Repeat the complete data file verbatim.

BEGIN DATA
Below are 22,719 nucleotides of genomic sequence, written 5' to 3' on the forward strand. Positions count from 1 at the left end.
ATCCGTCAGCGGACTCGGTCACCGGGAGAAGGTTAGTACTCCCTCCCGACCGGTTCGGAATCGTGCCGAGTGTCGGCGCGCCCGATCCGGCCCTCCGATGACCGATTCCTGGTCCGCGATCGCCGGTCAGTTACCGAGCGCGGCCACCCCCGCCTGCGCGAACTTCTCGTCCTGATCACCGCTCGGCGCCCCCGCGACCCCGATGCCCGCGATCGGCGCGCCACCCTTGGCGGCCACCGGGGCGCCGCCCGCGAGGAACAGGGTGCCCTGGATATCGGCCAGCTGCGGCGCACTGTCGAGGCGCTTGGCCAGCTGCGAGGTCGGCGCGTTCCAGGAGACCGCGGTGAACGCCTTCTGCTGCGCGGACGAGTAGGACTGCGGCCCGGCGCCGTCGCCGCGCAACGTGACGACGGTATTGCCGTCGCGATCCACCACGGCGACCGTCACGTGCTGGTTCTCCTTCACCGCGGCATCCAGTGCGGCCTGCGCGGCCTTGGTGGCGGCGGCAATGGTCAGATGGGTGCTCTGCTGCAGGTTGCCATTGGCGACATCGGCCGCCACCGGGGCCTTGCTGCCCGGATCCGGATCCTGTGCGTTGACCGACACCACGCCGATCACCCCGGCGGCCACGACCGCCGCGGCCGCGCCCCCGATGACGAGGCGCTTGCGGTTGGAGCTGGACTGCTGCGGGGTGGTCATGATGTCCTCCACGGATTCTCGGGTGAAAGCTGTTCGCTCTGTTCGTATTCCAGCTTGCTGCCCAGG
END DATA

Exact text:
Below are 22,719 nucleotides of genomic sequence, written 5' to 3' on the forward strand. Positions count from 1 at the left end.
ATCCGTCAGCGGACTCGGTCACCGGGAGAAGGTTAGTACTCCCTCCCGACCGGTTCGGAATCGTGCCGAGTGTCGGCGCGCCCGATCCGGCCCTCCGATGACCGATTCCTGGTCCGCGATCGCCGGTCAGTTACCGAGCGCGGCCACCCCCGCCTGCGCGAACTTCTCGTCCTGATCACCGCTCGGCGCCCCCGCGACCCCGATGCCCGCGATCGGCGCGCCACCCTTGGCGGCCACCGGGGCGCCGCCCGCGAGGAACAGGGTGCCCTGGATATCGGCCAGCTGCGGCGCACTGTCGAGGCGCTTGGCCAGCTGCGAGGTCGGCGCGTTCCAGGAGACCGCGGTGAACGCCTTCTGCTGCGCGGACGAGTAGGACTGCGGCCCGGCGCCGTCGCCGCGCAACGTGACGACGGTATTGCCGTCGCGATCCACCACGGCGACCGTCACGTGCTGGTTCTCCTTCACCGCGGCATCCAGTGCGGCCTGCGCGGCCTTGGTGGCGGCGGCAATGGTCAGATGGGTGCTCTGCTGCAGGTTGCCATTGGCGACATCGGCCGCCACCGGGGCCTTGCTGCCCGGATCCGGATCCTGTGCGTTGACCGACACCACGCCGATCACCCCGGCGGCCACGACCGCCGCGGCCGCGCCCCCGATGACGAGGCGCTTGCGGTTGGAGCTGGACTGCTGCGGGGTGGTCATGATGTCCTCCACGGATTCTCGGGTGAAAGCTGTTCGCTCTGTTCGTATTCCAGCTTGCTGCCCAGG